Recommend to glaucoma patients, family and caregivers various products, technology and services that you have found helpful; preferably based on your own or your friends’ experience.

The disclaimer

This site is provided as a service for the members of WGPA and worldwide glaucoma patients at large. WGPA is not responsible for the opinions and information posted on this site. We disclaim all warranties with regard to information posted on this site, whether posted by WGPA or any third party. Note that the practice of medicine is not an exact science, each person’s medical problems and solutions might be unique. Discuss all your medical concerns and treatment options with your health provider. In no event shall WGPA be liable for any special, indirect, or consequential damages or any damages whatsoever resulting from loss of use, data, or profits, arising out of or in connection with the use or performance of any information posted on this site.


 

Eyedrop*Printguide: Call for experts to advance it and host on thingiverse.com

Eyedrop*Printguide is a recently developed public domain design of an eye drop guide that could be freely downloaded and 3D-printed rapidly and inexpensively anywhere in the world.

We are looking for volunteer computer experts familiar with CAD and hosting 3D printing software on the open hosting site thingiverse.com.

We are also looking for an experienced Intellectual Property lawyer, to help ensuring that this software and its future modifications could all be kept in the public domain.

The need for the guide

  1. Millions of people with eye disorders require frequent self-administering of eye drops.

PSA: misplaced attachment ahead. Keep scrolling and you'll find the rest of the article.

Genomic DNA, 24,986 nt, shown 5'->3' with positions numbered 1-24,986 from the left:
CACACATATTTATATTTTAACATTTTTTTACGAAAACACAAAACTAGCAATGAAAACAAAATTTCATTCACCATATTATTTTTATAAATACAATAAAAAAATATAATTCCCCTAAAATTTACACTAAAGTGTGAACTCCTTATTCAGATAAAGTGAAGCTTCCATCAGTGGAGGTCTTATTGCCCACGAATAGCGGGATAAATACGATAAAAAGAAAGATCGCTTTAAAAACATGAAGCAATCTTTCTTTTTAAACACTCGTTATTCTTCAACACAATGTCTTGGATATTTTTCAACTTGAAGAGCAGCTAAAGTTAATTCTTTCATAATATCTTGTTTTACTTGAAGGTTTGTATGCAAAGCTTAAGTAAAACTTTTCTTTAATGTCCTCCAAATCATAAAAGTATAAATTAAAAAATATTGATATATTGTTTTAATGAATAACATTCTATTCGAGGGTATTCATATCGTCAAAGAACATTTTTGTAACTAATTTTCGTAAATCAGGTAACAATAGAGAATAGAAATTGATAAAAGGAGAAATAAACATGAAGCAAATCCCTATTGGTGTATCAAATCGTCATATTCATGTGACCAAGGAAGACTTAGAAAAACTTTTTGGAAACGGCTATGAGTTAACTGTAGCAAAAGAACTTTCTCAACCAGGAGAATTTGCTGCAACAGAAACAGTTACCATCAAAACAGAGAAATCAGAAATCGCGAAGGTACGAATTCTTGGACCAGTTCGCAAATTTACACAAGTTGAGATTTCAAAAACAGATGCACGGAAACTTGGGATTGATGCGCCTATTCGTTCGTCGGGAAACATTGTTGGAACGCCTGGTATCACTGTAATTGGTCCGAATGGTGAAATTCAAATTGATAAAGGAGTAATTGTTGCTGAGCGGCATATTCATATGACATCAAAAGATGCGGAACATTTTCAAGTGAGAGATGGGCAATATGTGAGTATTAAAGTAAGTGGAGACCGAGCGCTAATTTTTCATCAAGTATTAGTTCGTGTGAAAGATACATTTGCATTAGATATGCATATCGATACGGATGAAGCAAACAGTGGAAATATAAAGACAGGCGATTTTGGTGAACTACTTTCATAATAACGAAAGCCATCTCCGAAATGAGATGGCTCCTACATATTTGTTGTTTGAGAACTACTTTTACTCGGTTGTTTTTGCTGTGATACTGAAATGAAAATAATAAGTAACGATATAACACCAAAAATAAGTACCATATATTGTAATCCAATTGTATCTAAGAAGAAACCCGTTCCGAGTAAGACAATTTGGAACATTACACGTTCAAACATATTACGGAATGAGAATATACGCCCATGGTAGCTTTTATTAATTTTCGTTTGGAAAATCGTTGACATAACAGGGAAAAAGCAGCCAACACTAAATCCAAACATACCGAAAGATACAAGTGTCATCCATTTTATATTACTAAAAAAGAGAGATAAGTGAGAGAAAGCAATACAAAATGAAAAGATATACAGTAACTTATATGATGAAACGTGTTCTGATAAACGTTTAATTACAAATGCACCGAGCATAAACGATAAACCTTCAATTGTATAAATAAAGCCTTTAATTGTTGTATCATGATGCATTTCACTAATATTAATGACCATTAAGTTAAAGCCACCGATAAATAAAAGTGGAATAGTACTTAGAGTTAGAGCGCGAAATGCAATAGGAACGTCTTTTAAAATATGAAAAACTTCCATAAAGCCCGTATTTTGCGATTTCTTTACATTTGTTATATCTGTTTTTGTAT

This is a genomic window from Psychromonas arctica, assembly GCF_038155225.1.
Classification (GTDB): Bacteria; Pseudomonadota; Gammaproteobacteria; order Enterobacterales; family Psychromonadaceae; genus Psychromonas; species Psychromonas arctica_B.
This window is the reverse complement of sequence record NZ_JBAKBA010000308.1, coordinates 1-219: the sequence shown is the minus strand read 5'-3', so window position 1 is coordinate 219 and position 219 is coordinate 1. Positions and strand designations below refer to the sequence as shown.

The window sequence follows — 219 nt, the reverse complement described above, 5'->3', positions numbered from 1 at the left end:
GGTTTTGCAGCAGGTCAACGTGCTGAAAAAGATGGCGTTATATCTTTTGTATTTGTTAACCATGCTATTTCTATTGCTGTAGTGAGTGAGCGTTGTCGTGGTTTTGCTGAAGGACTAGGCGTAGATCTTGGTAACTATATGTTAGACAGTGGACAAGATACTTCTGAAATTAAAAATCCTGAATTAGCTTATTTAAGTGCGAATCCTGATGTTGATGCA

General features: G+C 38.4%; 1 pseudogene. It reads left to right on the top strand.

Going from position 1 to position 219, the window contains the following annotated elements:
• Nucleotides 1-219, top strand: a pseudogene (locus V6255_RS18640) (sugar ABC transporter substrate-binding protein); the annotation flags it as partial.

2. Even when ‘normal’ dexterity persons self-administer eye drops, it requires demanding concentration and manual adroitness. Not infrequently, one misses at first, and it is necessary to try again and perhaps again. Medication wastage may be significant, especially for aged or sick people, or those with arthritis or tremor. Often, administering drops by another person is difficult to arrange.
  3. Spillage is bad, because it:
    a. Diminishes treatment efficiency.
    b. Is among major factors that 50-75% of frustrated patients discontinue self-treatment, even if it leads to more disease, vision deterioration or blindness.
    c. Not less important, some eye medication, such as for glaucoma, is quite expensive, costing several dollars per drop. Hence, an eye drop guide that could reduce spillage pays foritself fast, especially if its design file is free to download.

 

Accelerating product innovation

Today’s biomedical and technological progress moves quite rapidly.  Regretfully, for glaucoma patients, it is never fast enough. especially if compared with many other medical subjects that are typically better financed and higher prioritized.

Glaucoma patients are destined to encourage academic and applied researchers around the globe to speed up their research and development of new tests equipment, treatments, products, smart technologies and services that could help us to beat this debilitating disease.

A good example of such a top innovation priority could be the development of new non-contact methods of measuring IOP (intraocular pressure) with the use of smart apps for common mobile gadgets, analogously to the ones currently being developed by Google’s Verily biomedical research subsidiary, by Sun Yat-sen University at Guangzhou, China, and by some other academic research groups for similar kinds of medical testing. There is a great need for a novel approach to implement this critical test for daily home use by patients themselves, e.g., to monitor the effectiveness of administering eye drop drugs.

On behalf of many millions of glaucoma patients, WGPA would like to encourage both young and accomplished researchers around the world to make a difference, by coming up with novel approaches for developing such a vital glaucoma home tester; and to address other challenges that could facilitate substantive advances in glaucoma treatments.